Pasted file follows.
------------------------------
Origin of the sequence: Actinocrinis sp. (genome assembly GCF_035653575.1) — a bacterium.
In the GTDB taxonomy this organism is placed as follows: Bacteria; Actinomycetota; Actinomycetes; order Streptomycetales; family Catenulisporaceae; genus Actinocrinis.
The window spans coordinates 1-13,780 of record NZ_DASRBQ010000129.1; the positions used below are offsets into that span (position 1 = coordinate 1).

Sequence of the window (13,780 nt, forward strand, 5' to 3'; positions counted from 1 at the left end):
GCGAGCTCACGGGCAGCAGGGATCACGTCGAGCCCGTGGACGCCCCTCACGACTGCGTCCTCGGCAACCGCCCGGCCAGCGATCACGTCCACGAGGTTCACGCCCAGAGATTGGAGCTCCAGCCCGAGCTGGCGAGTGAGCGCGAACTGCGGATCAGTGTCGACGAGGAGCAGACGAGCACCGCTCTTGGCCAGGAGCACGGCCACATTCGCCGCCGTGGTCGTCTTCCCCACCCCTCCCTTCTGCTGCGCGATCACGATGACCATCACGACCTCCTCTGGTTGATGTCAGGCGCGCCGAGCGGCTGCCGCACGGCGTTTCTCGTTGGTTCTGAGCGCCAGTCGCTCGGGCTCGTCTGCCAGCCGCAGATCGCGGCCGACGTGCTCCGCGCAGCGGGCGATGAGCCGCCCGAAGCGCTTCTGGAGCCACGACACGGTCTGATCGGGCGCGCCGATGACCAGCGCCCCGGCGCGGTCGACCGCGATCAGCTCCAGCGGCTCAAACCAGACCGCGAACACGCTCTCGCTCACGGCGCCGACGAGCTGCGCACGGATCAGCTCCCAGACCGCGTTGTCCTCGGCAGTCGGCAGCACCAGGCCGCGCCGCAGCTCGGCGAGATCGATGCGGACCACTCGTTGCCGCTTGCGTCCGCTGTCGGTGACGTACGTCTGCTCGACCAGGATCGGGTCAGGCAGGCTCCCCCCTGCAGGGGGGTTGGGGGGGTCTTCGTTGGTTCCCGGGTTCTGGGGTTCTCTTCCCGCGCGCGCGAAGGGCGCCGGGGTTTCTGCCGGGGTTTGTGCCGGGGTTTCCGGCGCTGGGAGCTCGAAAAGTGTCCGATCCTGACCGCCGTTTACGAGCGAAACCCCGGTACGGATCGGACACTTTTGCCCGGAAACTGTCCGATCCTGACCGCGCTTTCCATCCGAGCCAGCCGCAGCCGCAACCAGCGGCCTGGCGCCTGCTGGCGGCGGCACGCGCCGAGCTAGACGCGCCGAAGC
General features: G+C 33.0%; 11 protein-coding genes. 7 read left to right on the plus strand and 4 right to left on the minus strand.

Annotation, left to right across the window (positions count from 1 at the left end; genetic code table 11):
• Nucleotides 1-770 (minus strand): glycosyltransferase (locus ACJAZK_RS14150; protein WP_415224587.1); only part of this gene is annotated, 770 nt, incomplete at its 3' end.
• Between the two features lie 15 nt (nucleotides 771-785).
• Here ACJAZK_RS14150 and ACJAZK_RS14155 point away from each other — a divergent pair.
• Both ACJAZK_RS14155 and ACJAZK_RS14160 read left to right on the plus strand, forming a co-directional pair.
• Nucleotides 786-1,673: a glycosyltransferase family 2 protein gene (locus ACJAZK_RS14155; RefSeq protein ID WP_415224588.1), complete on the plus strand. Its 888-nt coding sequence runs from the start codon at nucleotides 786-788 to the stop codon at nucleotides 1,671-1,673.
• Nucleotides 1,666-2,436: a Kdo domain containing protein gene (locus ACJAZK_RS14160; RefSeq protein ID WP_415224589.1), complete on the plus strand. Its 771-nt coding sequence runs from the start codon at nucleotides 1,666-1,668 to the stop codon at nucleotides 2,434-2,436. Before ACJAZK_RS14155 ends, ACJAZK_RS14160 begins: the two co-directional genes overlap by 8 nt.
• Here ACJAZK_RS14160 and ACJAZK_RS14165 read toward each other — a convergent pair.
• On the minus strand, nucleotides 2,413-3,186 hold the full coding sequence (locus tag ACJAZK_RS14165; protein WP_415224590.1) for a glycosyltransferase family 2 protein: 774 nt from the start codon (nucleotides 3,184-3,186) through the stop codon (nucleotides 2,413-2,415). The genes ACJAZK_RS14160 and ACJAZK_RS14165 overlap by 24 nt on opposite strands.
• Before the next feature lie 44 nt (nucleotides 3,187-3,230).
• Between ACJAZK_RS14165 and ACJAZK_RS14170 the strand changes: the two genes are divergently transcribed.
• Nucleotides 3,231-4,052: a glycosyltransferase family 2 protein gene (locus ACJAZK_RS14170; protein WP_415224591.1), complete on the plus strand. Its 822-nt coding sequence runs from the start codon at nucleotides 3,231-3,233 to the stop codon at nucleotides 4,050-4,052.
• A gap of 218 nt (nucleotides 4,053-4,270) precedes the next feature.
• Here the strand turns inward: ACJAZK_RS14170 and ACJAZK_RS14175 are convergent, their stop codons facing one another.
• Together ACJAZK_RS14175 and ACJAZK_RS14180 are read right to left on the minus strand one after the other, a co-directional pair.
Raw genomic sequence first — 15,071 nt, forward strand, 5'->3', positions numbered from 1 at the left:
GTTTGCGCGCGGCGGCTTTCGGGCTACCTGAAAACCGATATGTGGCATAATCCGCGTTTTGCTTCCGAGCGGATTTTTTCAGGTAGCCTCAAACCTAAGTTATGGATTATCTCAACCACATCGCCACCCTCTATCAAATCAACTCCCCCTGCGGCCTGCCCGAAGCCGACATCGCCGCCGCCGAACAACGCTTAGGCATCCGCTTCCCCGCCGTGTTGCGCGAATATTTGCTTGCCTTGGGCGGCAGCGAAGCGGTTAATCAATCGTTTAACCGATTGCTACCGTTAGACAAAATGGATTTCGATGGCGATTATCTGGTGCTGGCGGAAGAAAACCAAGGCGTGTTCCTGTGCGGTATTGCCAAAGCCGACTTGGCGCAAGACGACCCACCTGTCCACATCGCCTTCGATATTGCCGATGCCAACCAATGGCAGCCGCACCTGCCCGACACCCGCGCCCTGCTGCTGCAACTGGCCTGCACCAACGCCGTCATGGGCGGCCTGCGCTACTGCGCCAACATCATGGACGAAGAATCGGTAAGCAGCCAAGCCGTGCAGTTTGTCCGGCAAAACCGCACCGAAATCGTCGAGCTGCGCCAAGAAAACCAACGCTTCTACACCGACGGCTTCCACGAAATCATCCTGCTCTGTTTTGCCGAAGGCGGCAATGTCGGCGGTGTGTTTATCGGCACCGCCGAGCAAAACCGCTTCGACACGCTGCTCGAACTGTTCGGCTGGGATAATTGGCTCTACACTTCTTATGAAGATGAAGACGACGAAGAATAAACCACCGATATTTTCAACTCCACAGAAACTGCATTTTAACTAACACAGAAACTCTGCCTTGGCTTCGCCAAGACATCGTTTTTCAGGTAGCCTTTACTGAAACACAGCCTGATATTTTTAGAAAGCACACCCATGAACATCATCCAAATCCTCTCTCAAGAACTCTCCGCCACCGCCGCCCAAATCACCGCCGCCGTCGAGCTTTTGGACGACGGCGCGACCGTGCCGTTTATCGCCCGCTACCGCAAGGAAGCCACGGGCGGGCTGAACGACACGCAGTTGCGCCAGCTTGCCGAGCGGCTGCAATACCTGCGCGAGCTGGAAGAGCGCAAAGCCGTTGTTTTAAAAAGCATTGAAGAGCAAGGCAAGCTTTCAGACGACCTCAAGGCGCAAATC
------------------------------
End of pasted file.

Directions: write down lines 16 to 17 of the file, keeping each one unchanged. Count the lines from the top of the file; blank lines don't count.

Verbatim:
• Before the next feature lie 44 nt (nucleotides 3,187-3,230).
• Between ACJAZK_RS14165 and ACJAZK_RS14170 the strand changes: the two genes are divergently transcribed.